Anyways, it reminds me of an epiphany I had. Today’s session with my therapist brought up the ideal of beliefs. In particular, false beliefs. And after the session, where we worked through some of the things I tell myself that are just downright wrong but that form so much of how I treat myself, how I view the world, and all that good stuff, I had a couple of other realizations. Good session, much?

Now I’ll dive right into it–what does fear have to do with fro yo?

…well. Tonight I was going to meet some friends for fro yo. I had in my mind that I would be A OK and that I just wouldn’t have any since I am trying to lose weight.

Logical enough, right?

Wait, W T F Cheryl?!

Something’s up when I’m telling myself I need to lose weight and accepting it at face value….

As recovered as I am, as much as I want my weight to be “happy” and to take care of itself, I still have a belief about myself that says I need to lose weight. And regardless of whether or not this is true, it informs everything I do. Yes, I am free from ED, but I am not free from this belief and I have a feeling that the belief has been around longer than ED and that it’s something I need to work through if I really want to live the life of my dreams—and since I’m not ready to settle for anything less than that, here goes! It’s like if I give up this belief, if I start to trust that I really AM awesome already, I’ll be doing something wrong. But that’s wrong–there’s nothing great about settling.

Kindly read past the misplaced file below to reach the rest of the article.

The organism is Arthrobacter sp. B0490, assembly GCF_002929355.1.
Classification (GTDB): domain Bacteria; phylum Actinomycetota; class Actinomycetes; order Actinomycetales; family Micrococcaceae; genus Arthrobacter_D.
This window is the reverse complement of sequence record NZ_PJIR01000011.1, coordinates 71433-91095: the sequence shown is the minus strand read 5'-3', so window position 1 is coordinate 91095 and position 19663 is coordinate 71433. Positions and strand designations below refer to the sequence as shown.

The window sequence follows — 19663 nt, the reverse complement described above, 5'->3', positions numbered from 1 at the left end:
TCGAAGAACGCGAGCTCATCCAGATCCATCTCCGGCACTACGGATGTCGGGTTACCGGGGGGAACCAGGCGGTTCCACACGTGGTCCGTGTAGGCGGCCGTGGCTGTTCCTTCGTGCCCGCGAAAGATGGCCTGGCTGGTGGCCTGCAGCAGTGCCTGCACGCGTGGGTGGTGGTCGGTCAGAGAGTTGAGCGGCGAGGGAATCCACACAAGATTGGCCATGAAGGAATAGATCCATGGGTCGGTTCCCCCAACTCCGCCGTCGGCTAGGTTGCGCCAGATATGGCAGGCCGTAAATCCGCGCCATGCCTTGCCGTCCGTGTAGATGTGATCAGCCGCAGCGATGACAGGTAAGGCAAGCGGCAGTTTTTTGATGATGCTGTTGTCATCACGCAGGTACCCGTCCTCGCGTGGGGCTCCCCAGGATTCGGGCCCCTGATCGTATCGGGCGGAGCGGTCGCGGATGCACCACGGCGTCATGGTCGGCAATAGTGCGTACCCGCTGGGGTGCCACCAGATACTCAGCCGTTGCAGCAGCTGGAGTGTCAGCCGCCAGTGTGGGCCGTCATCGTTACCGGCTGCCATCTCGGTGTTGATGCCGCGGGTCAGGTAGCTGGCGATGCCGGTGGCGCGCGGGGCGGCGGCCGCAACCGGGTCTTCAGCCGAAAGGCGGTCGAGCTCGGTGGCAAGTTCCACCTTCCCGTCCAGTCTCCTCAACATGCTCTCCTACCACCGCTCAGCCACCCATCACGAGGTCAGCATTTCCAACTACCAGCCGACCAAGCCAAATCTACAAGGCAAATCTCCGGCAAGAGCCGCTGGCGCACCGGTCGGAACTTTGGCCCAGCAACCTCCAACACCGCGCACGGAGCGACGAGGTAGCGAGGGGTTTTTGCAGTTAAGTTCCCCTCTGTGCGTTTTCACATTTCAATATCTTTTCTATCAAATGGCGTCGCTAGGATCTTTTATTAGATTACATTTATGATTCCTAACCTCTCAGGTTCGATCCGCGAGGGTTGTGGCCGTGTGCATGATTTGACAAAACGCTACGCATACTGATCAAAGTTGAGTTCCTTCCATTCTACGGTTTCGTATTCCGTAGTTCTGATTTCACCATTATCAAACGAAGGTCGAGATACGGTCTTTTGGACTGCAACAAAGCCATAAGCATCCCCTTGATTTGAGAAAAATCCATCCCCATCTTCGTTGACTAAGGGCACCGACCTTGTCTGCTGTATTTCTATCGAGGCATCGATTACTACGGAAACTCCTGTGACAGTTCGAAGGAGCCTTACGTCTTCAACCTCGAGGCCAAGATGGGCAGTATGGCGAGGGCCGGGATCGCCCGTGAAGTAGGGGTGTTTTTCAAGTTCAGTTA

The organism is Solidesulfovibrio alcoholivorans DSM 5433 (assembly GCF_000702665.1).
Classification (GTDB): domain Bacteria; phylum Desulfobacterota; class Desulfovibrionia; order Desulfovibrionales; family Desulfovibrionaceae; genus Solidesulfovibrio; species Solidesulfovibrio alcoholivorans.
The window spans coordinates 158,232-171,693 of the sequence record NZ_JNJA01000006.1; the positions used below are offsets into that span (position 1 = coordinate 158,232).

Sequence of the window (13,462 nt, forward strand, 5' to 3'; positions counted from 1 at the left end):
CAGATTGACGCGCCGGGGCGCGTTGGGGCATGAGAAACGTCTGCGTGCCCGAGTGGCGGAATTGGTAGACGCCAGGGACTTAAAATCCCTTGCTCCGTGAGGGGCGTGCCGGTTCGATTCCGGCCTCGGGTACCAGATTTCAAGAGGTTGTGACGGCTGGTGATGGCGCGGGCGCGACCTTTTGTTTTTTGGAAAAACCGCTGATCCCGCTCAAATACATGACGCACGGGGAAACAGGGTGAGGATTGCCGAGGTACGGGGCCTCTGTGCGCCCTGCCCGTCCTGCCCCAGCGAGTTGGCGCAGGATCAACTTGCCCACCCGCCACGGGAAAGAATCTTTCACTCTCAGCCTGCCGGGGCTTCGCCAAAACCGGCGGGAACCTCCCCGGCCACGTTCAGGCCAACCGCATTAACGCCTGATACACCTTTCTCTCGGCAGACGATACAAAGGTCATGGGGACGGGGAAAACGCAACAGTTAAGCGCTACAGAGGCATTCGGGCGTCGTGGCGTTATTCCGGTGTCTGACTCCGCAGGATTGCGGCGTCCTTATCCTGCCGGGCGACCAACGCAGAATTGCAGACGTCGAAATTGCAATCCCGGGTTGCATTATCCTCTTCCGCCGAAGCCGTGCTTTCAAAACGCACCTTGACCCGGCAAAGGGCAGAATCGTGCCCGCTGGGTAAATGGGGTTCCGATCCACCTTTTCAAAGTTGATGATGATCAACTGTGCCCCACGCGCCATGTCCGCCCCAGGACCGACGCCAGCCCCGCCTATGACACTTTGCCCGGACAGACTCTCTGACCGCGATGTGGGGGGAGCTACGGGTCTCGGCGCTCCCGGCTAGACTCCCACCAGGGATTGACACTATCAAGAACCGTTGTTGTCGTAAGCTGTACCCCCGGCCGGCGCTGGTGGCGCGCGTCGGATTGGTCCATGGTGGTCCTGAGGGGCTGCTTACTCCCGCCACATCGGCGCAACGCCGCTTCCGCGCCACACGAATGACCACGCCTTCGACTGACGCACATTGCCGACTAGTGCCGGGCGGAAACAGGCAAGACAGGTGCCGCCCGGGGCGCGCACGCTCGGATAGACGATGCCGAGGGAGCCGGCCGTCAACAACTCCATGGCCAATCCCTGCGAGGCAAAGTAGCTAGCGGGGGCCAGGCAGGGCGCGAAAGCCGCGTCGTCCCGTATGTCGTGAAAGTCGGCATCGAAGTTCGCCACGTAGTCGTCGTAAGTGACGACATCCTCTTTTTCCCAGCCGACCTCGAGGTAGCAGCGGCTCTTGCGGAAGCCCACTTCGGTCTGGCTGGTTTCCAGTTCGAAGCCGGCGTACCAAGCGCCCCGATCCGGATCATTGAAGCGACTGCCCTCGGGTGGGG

One thing my therapist did to help me bust through my beliefs was to ask me what it would look like if I still believed them in 5 years. So with this one, how will my life look in five years if I still think I need to lose weight? What might I miss out on? It’s kind of sad. Maybe I’ll get a job, maybe I’ll get through nutrition, maybe I’ll feel like a phoney because shouldn’t dietitians have this weight stuff under control, maybe ED will still be lurking around the corner, maybe I’ll still feel unattractive, maybe I’ll still be single, maybe I’ll still devote my energy to managing my weight instead of finding and pursuing my purpose, maybe it will be just okay.